The Watch Tower Society denounced vaccination from the 1920s through the 1940s, citing scriptural passages such as those in Table 1E [127–129,138,151,152]. The group banned their members from vaccination around this time, under penalty of excommuni-cation [138,151]. The Society revised this doctrine in the December 15, 1952, issue of The Watchtower, saying that those passages did not apply to vaccination . In 1961, the Society took a neutral stand, neither endorsing nor prohibiting vaccination. In the 1990s, Awake! magazine began acknowledging the clinical value of vaccination. A contemporary Watchtower web page acknowledges the efficacy of vaccination in preventing hepatitis A and hepatitis B .
126.96.36.199. Churches that rely on faith healing.
In addition to discussion above, several small Christian denominations or churches hold core beliefs that focus on healing through faith alone (Table 1D), with active avoidance of medical care (e.g., Faith Tabernacle, Church of the First Born, Faith Assembly, End Time Ministries) . Several vaccine-preventable outbreaks (and associated deaths) involved faith healing to the exclusion or neglect of immunization or treatment after infection [27,39,40,50,51,155–157]. These out-breaks involved both adults who choose not to have themselves immunized and parents who withheld routine vaccines from their children.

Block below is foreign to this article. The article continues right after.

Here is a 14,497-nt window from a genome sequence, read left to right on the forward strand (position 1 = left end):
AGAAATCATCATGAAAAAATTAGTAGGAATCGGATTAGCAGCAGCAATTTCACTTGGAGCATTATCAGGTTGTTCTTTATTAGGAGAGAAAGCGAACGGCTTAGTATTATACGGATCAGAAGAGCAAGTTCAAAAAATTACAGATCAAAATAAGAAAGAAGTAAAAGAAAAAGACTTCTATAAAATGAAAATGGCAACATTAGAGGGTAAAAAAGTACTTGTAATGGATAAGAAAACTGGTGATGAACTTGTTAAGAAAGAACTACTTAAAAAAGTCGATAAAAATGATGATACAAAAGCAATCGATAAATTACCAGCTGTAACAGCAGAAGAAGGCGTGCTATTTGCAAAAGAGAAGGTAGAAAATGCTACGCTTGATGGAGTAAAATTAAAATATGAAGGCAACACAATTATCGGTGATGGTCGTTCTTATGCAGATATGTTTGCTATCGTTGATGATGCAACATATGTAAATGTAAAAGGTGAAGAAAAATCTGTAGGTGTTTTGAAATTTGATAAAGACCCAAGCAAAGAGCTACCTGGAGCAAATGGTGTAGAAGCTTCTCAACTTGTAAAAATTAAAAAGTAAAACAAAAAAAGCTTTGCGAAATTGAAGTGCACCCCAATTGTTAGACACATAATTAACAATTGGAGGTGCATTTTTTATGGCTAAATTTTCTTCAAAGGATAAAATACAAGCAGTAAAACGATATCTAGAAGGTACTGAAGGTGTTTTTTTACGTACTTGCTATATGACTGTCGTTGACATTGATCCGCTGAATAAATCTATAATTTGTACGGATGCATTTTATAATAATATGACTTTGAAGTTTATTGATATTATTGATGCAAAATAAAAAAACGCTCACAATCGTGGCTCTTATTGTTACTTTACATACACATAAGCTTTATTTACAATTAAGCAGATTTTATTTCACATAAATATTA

Islam professes beliefs articulated by their Holy Book, the Qur’¯an (the recitation), and through the teachings and example of Muham-mad (570–632 CE). Muhammad, the last messenger of Allah (the God, in Arabic), descends from Abraham (Ibrahim) through his son Ishmael [1,2]. The two major Islamic sects are Sunni and Shı‘ah.
The Qur’an and tradition forbid consumption of several animals outright (e.g., “the flesh of swine,” Table 1F), while other animals are permitted (halal) or forbidden (haram) based on conditions of how they died or were slaughtered. Gelatin made from porcine skin or bones is forbidden as food. Gelatin made from other halal animals, beef or fish for example, is acceptable as food.
Opinions or rulings on interpretation of the Qur’an are issued as fatwas by Islamic scholars (mujtahids), with varying degrees of strictness. But fatwas are not always widely held to be authoritative, in part because of varying degrees of expertise and also because the relationship for each Muslim is directly with God. According to the Qur’¯an, a person is not guilty of sin in a situation where the lack of a halal alternative creates an undesired necessity to consume that which is otherwise haram (Qur’¯an 2:173). This is the basis for the “law of necessity” in Islamic jurisprudence: “That which is necessary makes the forbidden permissible” in exceptional circumstances (Table 1F).